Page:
The We Robot 2014 Conference met in Miami, Florida, last week (April 4th and 5th) to discuss the wide and varied topic that is the legal regulation of robots. Just because robots aren’t currently in our homes performing menial tasks or patrolling our streets in lieu of human police doesn’t mean that they haven’t already massively impacted our lives – and do so more every day. For instance, an Australian triathlete was injured when someone allegedly hacked a camera drone (think of it as a flying remote controlled robot), wrested control away from the operator, and caused it to startle the runner who fell. Who is culpable for that? Is it solely the hacker, or could it be the company that had not yet fixed a known exploit, or maybe the operator for not running updated software (or running it at all knowing there was a problem)? And what happens to the robot if the exploit can’t be fixed?
Asimov, who many consider to be the father of our modern concept of robots through his grand and illustrious science fiction career, envisioned that robots themselves would need only three simple laws to maintain their proper place in society, and that the simpler the laws were, the better. Humans, on the other hand, love to debate and find loopholes, and it’s really to this end that the legal landscape of the technology was discussed and less so about how to control the robots themselves. The public wants to know who is responsible when a robot “misbehaves” and causes physical, mental, or even financial harm. Therefore, it’s important to imagine what must be weighed out as machines are created with greater complexity – and as those complex machines work together with growing autonomy away from direct human control.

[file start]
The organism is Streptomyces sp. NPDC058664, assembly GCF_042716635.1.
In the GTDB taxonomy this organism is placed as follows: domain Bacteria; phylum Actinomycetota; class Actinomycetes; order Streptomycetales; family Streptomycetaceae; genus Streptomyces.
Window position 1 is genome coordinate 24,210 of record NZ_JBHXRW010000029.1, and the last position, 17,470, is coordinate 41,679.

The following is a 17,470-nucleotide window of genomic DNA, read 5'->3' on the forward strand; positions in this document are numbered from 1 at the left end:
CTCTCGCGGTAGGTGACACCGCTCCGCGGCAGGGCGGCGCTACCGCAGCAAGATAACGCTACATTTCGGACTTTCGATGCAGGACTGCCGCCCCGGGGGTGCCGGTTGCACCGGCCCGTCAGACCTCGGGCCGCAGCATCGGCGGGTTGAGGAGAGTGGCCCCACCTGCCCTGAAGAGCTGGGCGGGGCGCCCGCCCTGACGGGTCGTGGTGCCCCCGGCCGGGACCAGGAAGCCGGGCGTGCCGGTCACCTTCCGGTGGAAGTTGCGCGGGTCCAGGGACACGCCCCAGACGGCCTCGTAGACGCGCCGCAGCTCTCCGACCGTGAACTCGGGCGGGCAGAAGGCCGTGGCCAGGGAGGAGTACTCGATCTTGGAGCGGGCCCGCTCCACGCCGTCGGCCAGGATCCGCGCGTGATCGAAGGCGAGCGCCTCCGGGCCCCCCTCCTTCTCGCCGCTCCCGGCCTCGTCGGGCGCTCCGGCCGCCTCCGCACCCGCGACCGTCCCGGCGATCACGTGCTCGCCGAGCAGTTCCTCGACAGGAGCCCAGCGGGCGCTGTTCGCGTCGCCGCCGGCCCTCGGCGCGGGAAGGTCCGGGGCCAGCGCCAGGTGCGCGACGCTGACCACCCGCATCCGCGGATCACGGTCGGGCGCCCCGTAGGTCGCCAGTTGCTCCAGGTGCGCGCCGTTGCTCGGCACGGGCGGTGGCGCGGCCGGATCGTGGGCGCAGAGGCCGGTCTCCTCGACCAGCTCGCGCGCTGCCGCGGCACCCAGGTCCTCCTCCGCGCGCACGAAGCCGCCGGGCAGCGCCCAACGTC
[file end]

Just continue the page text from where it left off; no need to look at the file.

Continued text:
Luckily for us, the brainiacs at the Miami School of Law are asking the hard questions, and there are even periodicals devoted to exploring the laws surrounding robotics. In the meantime, we’re confident in our own capacity to build robots that will fall well within legal parameters (assuming we consciously stick to Asimov’s Laws ourselves). Makers and inventors have been doing it for hundreds of years, but our technology has frequently outstripped our (legal) humanity in the past. As an example, there was the desperate scramble for governments to establish proper jurisdiction guidelines once interstate and international shopping was made possible by this little thing called “the internet”, and that’s not even getting into the local and state law changes that had to be retrofitted in some places to include digital communications such as emails, texts, and social media posts in relation to harassment suits.
Although no actual legislation was drafted or proposed as a direct result of the We Robot conference this year, it’s gratifying to know that these questions are being pondered in a full and complete fashion. Moderating the world of the future isn’t exactly something that should be rushed into.
What do you think should be on the priority list for robotic legislation in the future?